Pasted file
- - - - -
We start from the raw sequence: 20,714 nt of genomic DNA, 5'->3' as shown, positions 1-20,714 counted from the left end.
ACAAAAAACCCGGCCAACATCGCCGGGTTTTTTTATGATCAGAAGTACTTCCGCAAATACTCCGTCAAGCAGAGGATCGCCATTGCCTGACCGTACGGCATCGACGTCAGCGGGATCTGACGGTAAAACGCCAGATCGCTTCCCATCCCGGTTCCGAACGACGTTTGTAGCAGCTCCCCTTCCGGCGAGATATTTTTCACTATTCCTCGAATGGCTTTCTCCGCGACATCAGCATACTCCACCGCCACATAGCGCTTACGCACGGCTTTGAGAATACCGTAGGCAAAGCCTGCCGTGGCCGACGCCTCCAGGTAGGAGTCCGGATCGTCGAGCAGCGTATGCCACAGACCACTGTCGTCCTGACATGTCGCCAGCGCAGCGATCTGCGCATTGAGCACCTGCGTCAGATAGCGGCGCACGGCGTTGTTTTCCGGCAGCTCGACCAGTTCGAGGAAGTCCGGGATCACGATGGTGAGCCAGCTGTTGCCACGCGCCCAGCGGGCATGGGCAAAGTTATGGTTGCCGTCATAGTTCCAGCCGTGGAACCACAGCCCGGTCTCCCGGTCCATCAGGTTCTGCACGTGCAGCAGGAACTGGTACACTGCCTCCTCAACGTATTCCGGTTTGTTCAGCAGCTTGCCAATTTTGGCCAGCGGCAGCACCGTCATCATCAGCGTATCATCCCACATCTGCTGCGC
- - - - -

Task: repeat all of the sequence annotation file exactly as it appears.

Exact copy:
We start from the raw sequence: 20,714 nt of genomic DNA, 5'->3' as shown, positions 1-20,714 counted from the left end.
ACAAAAAACCCGGCCAACATCGCCGGGTTTTTTTATGATCAGAAGTACTTCCGCAAATACTCCGTCAAGCAGAGGATCGCCATTGCCTGACCGTACGGCATCGACGTCAGCGGGATCTGACGGTAAAACGCCAGATCGCTTCCCATCCCGGTTCCGAACGACGTTTGTAGCAGCTCCCCTTCCGGCGAGATATTTTTCACTATTCCTCGAATGGCTTTCTCCGCGACATCAGCATACTCCACCGCCACATAGCGCTTACGCACGGCTTTGAGAATACCGTAGGCAAAGCCTGCCGTGGCCGACGCCTCCAGGTAGGAGTCCGGATCGTCGAGCAGCGTATGCCACAGACCACTGTCGTCCTGACATGTCGCCAGCGCAGCGATCTGCGCATTGAGCACCTGCGTCAGATAGCGGCGCACGGCGTTGTTTTCCGGCAGCTCGACCAGTTCGAGGAAGTCCGGGATCACGATGGTGAGCCAGCTGTTGCCACGCGCCCAGCGGGCATGGGCAAAGTTATGGTTGCCGTCATAGTTCCAGCCGTGGAACCACAGCCCGGTCTCCCGGTCCATCAGGTTCTGCACGTGCAGCAGGAACTGGTACACTGCCTCCTCAACGTATTCCGGTTTGTTCAGCAGCTTGCCAATTTTGGCCAGCGGCAGCACCGTCATCATCAGCGTATCATCCCACATCTGCTGCGC